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Commercial bottom trawling: a driver of deep seascape evolution in the Anthropocene?

AuthorsMartín, Jacobo ; Puig, Pere ; Canals, Miquel; Company, Joan B. ; Amblas, David; Lastras, G.; Palanques, Albert ; Calafat, Antoni
Issue Date8-Apr-2013
CitationGeophysical Research Abstracts 15: EGU2013-13169 (2013)
AbstractThe offshore displacement of bottom trawling fleets has raised concerns over the impact of this human activity on deep-sea ecosystems and associated living resources, which are characterized by a lower resilience than shallow water correlatives. However, the effects of bottom trawling on sediment remobilization across continental margins and on the alteration of seafloor morphology still remain largely unaddressed. We present a compilation of results from studies conducted during the last decade in the La Fonera (Palamós) submarine canyon (NW Mediterranean Sea), where a bottom trawling fishing fleet is active on a daily basis at depths from 400 to 800 m. Deployments of mooring lines equipped with punctual and profiling current-meters, turbidimeters and sediment traps have documented that trawling gears passing along the canyon flanks generate daily sediment gravity flows, implying a periodic sediment removal from fishing grounds. These sediment-laden flows are able to reach the main canyon axis and progress to a minimum depth of 1200 m. Also, sediment accumulation rates in the lower canyon have increased since the industrialization of the local trawling fleet (1970s), suggesting a human-induced enhancement of along-canyon transfer of sediments from the fishing grounds to greater depths. Sedimentological and 210Pb analysis of interface sediment cores collected from the canyon flanks confirm that widespread erosion and stirring of surface sediments is notable on trawled areas when compared to control (untrawled) sites at similar depths. This chronic reworking and removal of surface sediments from trawling grounds has ultimately led to modifications of the seafloor morphology over large spatial scales, as revealed by high-resolution multibeam bathymetry and Vessel Monitoring Systems (VMS) data sets. Untrawled canyon flank segments are dominated by a dense network of tributary valleys that progress upslope from the main canyon axis, reaching up to five orders of bifurcation. Such complex morphology is missing in the trawled depth range and slightly below, where the sea floor becomes smoother and only the main branches of the tributary valley networks are preserved. Given the global dimension of commercial bottom trawling, our findings suggest that this human activity may have become a significant driver of sediment dynamics and seascape evolution over substantial parts of the world's upper continental slopes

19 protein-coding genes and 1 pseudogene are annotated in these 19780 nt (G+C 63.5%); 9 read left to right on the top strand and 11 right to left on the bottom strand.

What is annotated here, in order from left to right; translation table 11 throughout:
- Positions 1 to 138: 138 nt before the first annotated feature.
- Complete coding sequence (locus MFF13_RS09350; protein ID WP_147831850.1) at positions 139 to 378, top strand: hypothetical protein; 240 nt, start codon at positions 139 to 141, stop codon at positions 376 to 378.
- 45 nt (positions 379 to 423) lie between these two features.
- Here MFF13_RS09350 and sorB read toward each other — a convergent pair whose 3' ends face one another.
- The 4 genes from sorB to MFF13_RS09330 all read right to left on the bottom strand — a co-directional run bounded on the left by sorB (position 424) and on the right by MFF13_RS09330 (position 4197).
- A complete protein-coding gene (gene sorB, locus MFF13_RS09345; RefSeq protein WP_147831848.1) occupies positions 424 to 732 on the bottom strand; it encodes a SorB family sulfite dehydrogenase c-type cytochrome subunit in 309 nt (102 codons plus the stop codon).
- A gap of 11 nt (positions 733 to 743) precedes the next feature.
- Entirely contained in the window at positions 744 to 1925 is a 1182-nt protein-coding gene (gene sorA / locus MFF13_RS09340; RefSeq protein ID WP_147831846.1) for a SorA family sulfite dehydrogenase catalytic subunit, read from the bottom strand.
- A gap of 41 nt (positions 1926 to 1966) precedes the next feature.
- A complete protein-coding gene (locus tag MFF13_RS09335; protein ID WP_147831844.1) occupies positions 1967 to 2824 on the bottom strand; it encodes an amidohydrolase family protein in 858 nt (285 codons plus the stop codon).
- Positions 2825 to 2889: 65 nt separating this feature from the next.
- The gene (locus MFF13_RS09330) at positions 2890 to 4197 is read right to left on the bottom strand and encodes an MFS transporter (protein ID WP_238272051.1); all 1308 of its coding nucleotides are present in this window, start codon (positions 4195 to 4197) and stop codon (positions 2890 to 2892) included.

DescriptionEGU General Assembly 2013, 7-12 April, 2013, Vienna, Austria
Publisher version (URL)http://meetingorganizer.copernicus.org/EGU2013/posters/11697
Appears in Collections:(ICM) Comunicaciones congresos
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